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Saturday, 1 August 2009

The Blessed Mother for Baptists

I've always thought that many Protestants actually betray their own sense of fidelity to Scripture when they bend over backwards to ignore the major female figure of the entire Bible.
Scholar says Baptists neglect lessons from Virgin Mary

A Latina theologian says overreaction to Catholic veneration of the Virgin Mary has caused Baptists to miss important biblical teaching associated with the mother of Jesus

Nora Lozano, associate professor of biblical and theological studies at Baptist University of the Americas, found potential liberation for women -- both Protestant and Catholic -- in Latin America and elsewhere by taking another look at the biblical story of Mary, Jesus' mother.

Lozano, a participant in theological conversations between the Baptist World Alliance and the Vatican, made the remarks in a presentation to the BWA Commission on Doctrine and Interchurch Cooperation at a meeting of global Baptists in the Netherlands.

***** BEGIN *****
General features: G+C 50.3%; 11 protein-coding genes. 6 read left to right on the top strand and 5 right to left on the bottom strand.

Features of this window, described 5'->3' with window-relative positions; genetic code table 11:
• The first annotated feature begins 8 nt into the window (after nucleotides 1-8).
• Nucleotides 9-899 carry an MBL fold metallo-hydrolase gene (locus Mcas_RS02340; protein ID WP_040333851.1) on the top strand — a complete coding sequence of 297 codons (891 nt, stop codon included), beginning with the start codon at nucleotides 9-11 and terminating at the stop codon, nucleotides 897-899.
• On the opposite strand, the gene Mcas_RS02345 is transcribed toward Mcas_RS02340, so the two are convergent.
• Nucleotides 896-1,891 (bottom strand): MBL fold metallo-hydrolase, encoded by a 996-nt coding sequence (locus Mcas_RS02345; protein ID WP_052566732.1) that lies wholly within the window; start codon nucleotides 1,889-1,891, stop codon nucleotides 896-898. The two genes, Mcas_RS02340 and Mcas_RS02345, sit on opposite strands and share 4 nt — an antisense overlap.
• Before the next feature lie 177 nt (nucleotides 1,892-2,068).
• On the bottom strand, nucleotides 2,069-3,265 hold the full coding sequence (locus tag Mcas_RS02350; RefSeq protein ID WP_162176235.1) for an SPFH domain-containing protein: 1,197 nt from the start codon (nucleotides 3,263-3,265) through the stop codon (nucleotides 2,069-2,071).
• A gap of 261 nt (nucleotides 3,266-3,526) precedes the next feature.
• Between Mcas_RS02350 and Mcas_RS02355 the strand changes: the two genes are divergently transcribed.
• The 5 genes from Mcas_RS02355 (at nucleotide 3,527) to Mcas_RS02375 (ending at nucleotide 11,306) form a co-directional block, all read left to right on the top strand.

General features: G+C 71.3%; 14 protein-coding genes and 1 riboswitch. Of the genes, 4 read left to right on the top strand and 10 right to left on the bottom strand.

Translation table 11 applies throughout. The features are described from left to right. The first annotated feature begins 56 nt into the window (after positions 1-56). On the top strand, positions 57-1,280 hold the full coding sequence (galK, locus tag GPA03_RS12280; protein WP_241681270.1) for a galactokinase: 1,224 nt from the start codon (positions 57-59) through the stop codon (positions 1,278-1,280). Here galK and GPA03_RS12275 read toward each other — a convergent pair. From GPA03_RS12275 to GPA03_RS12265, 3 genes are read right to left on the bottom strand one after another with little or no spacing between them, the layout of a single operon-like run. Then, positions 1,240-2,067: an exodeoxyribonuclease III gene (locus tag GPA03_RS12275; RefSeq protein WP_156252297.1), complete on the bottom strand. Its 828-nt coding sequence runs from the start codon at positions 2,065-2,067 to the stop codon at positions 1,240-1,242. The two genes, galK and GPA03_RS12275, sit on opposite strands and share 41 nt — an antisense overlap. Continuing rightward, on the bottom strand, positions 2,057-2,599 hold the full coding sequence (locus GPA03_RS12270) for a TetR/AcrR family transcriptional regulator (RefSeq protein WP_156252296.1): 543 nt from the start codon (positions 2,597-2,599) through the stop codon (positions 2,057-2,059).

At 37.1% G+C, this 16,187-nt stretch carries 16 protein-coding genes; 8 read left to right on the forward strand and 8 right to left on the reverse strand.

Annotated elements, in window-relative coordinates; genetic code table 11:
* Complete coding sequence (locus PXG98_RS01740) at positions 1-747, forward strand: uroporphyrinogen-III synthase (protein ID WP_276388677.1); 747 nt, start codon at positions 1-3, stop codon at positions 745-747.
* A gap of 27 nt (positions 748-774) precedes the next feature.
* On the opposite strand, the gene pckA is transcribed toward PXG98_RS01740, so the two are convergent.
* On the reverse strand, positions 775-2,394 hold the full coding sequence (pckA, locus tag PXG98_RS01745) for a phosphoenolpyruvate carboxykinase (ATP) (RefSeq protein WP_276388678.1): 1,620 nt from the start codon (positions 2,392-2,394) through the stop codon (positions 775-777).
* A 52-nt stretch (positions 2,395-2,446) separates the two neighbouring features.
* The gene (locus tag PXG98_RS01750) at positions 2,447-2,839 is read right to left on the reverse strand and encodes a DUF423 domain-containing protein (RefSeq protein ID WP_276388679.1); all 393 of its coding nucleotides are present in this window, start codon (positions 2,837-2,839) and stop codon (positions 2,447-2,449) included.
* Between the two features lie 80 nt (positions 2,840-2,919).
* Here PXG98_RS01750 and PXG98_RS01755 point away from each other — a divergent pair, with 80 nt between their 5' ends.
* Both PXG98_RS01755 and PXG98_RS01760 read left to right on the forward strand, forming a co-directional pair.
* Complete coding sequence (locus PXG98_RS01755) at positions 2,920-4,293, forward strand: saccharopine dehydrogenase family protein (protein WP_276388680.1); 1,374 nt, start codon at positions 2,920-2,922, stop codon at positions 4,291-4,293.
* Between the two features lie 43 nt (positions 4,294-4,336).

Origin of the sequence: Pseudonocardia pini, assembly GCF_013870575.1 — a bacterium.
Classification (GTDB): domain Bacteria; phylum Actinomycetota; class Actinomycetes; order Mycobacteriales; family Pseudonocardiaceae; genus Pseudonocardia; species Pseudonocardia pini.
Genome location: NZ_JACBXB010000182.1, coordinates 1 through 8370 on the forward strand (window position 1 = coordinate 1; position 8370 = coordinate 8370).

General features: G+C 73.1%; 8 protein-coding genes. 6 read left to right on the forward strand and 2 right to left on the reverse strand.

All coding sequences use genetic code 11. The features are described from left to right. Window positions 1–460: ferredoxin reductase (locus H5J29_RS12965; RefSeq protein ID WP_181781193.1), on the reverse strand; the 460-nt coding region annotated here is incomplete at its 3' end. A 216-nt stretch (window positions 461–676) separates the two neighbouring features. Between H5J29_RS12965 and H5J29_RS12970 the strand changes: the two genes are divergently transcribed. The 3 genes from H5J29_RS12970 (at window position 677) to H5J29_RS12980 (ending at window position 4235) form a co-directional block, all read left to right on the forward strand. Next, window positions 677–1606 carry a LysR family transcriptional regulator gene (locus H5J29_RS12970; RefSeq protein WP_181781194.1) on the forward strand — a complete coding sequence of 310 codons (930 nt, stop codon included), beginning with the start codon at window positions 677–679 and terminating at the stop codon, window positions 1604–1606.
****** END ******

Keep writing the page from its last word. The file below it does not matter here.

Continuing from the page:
She noted the Mexican story of the Virgin of Guadalupe -- a purported apparition of Mary to an indigenous peasant in Mexico City in the 16th century -- and how closely it ties the identity of the nation's Catholicism with Mary, who serves as a sort of "demi-goddess."

There are analogous Virgin Mary cults of devotion in other Latin American countries.

Lozano said Mexican Baptists and other Protestants, meanwhile, actively ignore Mary, to the extent of giving the biblical character short shrift.
"It seems that there is a consensus among these Baptists to disregard, neglect or reject the Virgin Mary," Lozano said...

Lozano said that embracing the "life-giving" aspects of Marian veneration can be both healthy for all women and a bridge between Latin American Protestants and Catholics, she contended.

Lozano pointed to two passages dealing with Mary in the Christmas story as recorded in Luke's Gospel: The angel's announcement to Mary that she would bear Christ (Luke 1:26-38), and Mary's song of praise to God, often called the Magnificat (Luke 1:46-55).

Mary is not a passive presence in those stories, Lozano pointed out, but an active and willing participant in God's work who was "well aware of social injustices," she said.

"She is subject with a strong will and a social consciousness," Lozano noted.

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